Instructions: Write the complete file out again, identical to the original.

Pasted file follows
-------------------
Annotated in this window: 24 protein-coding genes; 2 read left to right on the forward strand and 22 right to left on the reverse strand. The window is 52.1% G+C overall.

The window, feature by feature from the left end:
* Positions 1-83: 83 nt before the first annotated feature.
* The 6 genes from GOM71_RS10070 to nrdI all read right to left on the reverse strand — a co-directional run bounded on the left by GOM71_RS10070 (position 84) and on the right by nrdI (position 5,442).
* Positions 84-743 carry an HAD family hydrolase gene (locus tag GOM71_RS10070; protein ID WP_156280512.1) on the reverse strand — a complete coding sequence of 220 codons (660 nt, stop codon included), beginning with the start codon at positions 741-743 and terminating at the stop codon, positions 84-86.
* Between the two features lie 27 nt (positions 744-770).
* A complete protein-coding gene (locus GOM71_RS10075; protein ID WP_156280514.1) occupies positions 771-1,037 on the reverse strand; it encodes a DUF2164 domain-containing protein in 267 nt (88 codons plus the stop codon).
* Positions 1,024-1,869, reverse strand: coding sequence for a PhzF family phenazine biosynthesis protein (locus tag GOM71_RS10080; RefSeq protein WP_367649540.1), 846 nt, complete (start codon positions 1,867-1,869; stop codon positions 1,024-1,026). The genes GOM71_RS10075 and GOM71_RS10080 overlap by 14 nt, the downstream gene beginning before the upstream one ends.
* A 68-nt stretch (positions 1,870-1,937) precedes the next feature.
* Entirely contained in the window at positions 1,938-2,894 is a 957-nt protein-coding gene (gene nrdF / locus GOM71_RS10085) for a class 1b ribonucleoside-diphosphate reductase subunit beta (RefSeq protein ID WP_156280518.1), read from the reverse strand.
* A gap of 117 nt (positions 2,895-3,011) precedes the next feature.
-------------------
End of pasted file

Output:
Annotated in this window: 24 protein-coding genes; 2 read left to right on the forward strand and 22 right to left on the reverse strand. The window is 52.1% G+C overall.

The window, feature by feature from the left end:
* Positions 1-83: 83 nt before the first annotated feature.
* The 6 genes from GOM71_RS10070 to nrdI all read right to left on the reverse strand — a co-directional run bounded on the left by GOM71_RS10070 (position 84) and on the right by nrdI (position 5,442).
* Positions 84-743 carry an HAD family hydrolase gene (locus tag GOM71_RS10070; protein ID WP_156280512.1) on the reverse strand — a complete coding sequence of 220 codons (660 nt, stop codon included), beginning with the start codon at positions 741-743 and terminating at the stop codon, positions 84-86.
* Between the two features lie 27 nt (positions 744-770).
* A complete protein-coding gene (locus GOM71_RS10075; protein ID WP_156280514.1) occupies positions 771-1,037 on the reverse strand; it encodes a DUF2164 domain-containing protein in 267 nt (88 codons plus the stop codon).
* Positions 1,024-1,869, reverse strand: coding sequence for a PhzF family phenazine biosynthesis protein (locus tag GOM71_RS10080; RefSeq protein WP_367649540.1), 846 nt, complete (start codon positions 1,867-1,869; stop codon positions 1,024-1,026). The genes GOM71_RS10075 and GOM71_RS10080 overlap by 14 nt, the downstream gene beginning before the upstream one ends.
* A 68-nt stretch (positions 1,870-1,937) precedes the next feature.
* Entirely contained in the window at positions 1,938-2,894 is a 957-nt protein-coding gene (gene nrdF / locus GOM71_RS10085) for a class 1b ribonucleoside-diphosphate reductase subunit beta (RefSeq protein ID WP_156280518.1), read from the reverse strand.
* A gap of 117 nt (positions 2,895-3,011) precedes the next feature.